These are murderous times. Criminals run amok after killing hordes of people, often without the strong “vengeance” so advertised by 80’s Hindi cinema. Music is murdered every day; civil rights are murdered every minute. Little wonder then, that murder mysteries continue to fascinate readers across ages. What is a good murder mystery? One that comprises a strong plot, well etched-out characters, and a satisfying resolution. Uday Satpathy, in his debut novel with West Land Publishers and Bloody Good Book, makes a genuine attempt at a fast-paced, intriguing thriller. His frequent obsession with “brutality” and its manifestation, however, becomes his undoing.
Brutal, which is India’s first crowd-sourced and crowd-curated novel, starts with a series of murders which are – yes, brutal. When two journalists, Prakash and Seema, chase the story of a seemingly harmless schoolteacher who murders 11 of his students, they hit upon a labyrinthine plot of deception and crime. The incident is ominously similar to one that had earlier transpired in the forests of Bandhavgarh. No one can be trusted and motives are hardly what they seem in the distinctly evil world that Uday successfully manages to create.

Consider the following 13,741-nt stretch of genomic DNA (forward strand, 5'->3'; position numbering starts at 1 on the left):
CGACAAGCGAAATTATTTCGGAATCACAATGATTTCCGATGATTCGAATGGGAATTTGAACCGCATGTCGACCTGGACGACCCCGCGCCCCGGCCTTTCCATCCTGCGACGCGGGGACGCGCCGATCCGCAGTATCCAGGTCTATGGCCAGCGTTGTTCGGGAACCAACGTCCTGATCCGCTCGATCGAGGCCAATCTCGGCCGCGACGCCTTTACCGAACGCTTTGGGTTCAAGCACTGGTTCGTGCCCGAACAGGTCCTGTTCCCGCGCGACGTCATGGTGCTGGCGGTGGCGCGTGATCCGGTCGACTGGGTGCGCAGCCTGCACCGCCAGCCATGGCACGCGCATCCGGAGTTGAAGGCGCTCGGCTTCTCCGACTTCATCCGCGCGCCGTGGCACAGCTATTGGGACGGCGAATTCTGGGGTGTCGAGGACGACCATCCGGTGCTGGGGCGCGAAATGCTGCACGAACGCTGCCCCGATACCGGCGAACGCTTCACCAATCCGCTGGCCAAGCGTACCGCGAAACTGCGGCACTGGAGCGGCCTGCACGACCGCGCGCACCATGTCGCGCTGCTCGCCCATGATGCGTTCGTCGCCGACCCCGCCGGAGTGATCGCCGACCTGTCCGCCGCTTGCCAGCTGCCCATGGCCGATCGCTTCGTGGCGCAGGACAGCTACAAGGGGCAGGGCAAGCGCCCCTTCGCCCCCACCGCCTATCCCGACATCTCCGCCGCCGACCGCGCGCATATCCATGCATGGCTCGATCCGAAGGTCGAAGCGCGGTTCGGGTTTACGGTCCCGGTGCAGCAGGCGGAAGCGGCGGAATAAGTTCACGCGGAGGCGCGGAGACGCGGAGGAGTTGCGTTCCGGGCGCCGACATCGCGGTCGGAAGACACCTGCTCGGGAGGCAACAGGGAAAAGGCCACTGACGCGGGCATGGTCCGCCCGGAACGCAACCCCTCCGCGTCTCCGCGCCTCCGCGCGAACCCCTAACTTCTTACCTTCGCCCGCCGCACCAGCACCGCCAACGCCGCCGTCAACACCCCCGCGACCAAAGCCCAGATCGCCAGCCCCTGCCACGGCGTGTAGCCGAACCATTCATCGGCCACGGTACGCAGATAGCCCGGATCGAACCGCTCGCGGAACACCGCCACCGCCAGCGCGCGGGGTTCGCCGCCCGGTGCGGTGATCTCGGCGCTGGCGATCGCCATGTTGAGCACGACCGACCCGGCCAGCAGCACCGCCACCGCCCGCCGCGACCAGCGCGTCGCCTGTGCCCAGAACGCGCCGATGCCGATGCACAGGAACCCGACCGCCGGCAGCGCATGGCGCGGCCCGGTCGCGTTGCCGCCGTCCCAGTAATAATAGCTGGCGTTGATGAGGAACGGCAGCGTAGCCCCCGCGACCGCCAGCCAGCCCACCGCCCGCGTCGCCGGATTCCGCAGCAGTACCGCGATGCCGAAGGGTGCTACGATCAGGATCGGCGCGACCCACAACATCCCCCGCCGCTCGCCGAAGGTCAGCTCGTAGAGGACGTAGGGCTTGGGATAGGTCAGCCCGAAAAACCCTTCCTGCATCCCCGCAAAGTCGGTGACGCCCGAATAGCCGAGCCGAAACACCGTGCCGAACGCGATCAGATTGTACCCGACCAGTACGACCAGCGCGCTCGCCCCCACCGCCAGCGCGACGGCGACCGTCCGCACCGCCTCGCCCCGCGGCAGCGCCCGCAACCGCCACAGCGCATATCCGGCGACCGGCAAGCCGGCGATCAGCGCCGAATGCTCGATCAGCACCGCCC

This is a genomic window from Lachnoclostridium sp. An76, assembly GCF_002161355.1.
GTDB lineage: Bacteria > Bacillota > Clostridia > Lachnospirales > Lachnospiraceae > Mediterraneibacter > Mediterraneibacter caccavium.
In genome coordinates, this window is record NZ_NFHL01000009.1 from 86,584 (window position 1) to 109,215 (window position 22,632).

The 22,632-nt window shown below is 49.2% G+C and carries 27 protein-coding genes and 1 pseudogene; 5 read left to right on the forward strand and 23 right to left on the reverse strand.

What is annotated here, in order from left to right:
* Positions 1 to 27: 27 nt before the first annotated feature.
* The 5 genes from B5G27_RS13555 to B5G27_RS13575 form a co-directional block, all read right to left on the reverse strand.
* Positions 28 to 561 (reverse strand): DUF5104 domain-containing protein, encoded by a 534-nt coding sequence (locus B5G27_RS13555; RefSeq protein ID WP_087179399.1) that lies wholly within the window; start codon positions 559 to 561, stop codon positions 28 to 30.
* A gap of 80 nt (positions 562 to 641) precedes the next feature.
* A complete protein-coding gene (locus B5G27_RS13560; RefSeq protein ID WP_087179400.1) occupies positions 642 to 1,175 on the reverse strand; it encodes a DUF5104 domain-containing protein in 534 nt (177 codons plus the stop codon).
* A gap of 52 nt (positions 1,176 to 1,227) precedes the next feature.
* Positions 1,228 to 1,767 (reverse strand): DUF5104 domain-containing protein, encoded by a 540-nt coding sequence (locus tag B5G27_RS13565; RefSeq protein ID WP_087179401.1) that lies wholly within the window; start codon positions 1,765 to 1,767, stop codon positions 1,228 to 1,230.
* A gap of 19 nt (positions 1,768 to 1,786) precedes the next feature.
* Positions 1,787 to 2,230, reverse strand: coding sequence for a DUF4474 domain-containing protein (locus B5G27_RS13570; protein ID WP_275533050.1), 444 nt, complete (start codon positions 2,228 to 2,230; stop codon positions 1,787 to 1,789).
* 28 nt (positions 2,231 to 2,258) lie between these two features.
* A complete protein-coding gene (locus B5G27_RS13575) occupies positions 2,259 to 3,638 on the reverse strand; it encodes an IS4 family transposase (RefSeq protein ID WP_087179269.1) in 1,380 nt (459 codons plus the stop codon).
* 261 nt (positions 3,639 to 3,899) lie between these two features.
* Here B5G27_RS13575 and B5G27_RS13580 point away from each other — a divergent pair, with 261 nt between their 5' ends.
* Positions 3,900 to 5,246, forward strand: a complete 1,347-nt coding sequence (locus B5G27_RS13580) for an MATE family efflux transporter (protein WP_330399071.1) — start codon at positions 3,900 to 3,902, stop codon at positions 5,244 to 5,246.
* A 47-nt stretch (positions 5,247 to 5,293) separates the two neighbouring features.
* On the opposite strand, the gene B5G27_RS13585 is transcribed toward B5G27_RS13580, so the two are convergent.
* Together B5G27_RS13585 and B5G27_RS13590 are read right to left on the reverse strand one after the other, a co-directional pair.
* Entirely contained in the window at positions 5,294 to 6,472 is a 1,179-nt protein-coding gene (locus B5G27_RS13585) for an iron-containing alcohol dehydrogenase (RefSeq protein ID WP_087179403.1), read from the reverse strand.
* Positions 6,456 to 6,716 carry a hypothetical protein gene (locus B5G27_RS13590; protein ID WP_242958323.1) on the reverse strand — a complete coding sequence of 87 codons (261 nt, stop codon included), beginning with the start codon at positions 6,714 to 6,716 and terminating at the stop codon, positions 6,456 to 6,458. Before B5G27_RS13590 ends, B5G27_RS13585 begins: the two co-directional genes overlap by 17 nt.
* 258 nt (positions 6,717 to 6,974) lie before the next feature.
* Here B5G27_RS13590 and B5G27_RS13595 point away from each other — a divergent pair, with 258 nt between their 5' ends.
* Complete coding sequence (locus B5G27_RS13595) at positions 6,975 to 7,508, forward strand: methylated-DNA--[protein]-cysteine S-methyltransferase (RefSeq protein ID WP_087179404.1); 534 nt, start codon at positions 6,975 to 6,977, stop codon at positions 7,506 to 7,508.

The “evil”, in fact, is one of the finest bits of Brutal. There is a good mix of the supernatural and the scientific, the monsters in our brain and the subconscious. Through a series of short, crisp chapters and some easy-to-read, conversational writing, Satpathy makes it evident that he wants you to read his book in one sitting. Moreover, he does endeavour to provide material to perk your interest, especially some interesting commentary on the world of media and journalism, scientific research, the mafia, and would-be “powerful” families.
You are in real, real danger.
Where Brutal stutters is, surprisingly, the plot itself. For example, while Satpathy cleverly intersperses between narrators to provide different perspectives on the proceedings, some of them still seem half-baked. The italicized “thoughts”, especially, are jarring and inadequate attempts at providing an insight into the narrator’s mind. After a point, the proceedings seem stretched and there’s way too much travelling, fighting, spying and talking happening.
Likewise, when the puzzle is eventually resolved, it doesn’t give you the unsettling feeling that brutal murders should leave you with. Instead, there’s a tinge of dissatisfaction that the author chose to meddle with the same larger-than-life criminals and devilish science-fiction-style laboratories that are hardly path-breaking. On the whole, it’s what I call a rather strange aftertaste – not wholly good, to be honest.
Speaking of taste, the cover could have easily done without all the hideous splattering of blood. Severe turn-off not just for me, but for all the sleepy people on the Delhi Metro who judged me severely for not keeping tomato-ketchup off my books. That aside, if you’re looking for some chills and goosebumps and don’t really mind clichés, you might enjoy this one.
*Thank you Team Bloody Good Book for sending across a Review Copy.